April 1 marks the first day of the new fishing season and Fisheries and Oceans Canada has a new digital tool to help anglers record their catch.
Not every species has to be recorded, but in certain areas all Chinook salmon — also called spring, king, and if it’s quite large, a tyee — have to be recorded. Lingcod and halibut catches in specified areas also need to be written down.
Until now, recreational fishers would print out a paper license and hand write the required catch at the bottom. And then they’d somehow keep that paper dry and readable for the the year, fish blood and saltwater notwithstanding.
Now, as long as there’s cell service, fishers can submit required catch data electronically and lose track of the paper license with no stress.
The optional electronic registry is on the DFO website here: https://recfish-pechesportive.dfo-mpo.gc.ca/nrls-sndpp/index-eng.cfm. The legislation changed in 2019 to allow for electronic recording, and DFO needed to upgrade their software before it could go public.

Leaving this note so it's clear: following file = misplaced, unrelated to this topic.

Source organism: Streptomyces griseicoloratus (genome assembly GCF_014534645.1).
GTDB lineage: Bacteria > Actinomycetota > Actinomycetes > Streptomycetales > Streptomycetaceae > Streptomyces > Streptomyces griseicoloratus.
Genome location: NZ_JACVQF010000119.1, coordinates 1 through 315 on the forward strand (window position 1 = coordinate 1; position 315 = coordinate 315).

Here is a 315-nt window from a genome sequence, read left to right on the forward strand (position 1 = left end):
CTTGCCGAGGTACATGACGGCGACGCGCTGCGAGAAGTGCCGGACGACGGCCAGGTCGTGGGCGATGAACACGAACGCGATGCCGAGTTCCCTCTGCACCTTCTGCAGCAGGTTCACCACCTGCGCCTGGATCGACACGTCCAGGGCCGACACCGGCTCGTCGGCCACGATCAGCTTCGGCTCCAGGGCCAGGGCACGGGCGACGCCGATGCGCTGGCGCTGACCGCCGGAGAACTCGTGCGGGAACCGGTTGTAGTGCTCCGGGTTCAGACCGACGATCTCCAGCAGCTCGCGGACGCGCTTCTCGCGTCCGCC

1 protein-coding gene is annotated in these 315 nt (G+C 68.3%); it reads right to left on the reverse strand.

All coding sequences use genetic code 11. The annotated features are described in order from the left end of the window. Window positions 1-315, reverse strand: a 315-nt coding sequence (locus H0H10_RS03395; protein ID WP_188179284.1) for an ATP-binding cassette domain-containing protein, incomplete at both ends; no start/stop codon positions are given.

This year halibut lovers can keep 10 of the large, flat, delicious fish, and increase of four from last year. They’ve also increased the maximum size to 133 cm from 126 cm.
The cost of an annual tidal licence has gone up by a few cents to $21.89 for Canadian residents, plus a $6.25 Salmon Conservation Stamp that goes to the Pacific Salmon Foundation which promotes salmon restoration, stewardship and enhancement projects in B.C. Five-, three- and one-day licences are also available.
Meanwhile sport fishing groups are anxiously waiting to hear whether the south coast Chinook fishery will open at all this year.
As an interim measure the season opened with the same restrictions as last year until a any “possible revised management actions” are decided.
Much of Vancouver Island’s west coast and the Georgia Strait have had a non-retention order on Chinook for at least part of the years for the last two seasons.
The Sport Fishing Institute of B.C. maintains there is a way to allow some Chinook fishing while also enacting orders that conserve the species and allow sufficient numbers for Indigenous food, social and ceremonial needs.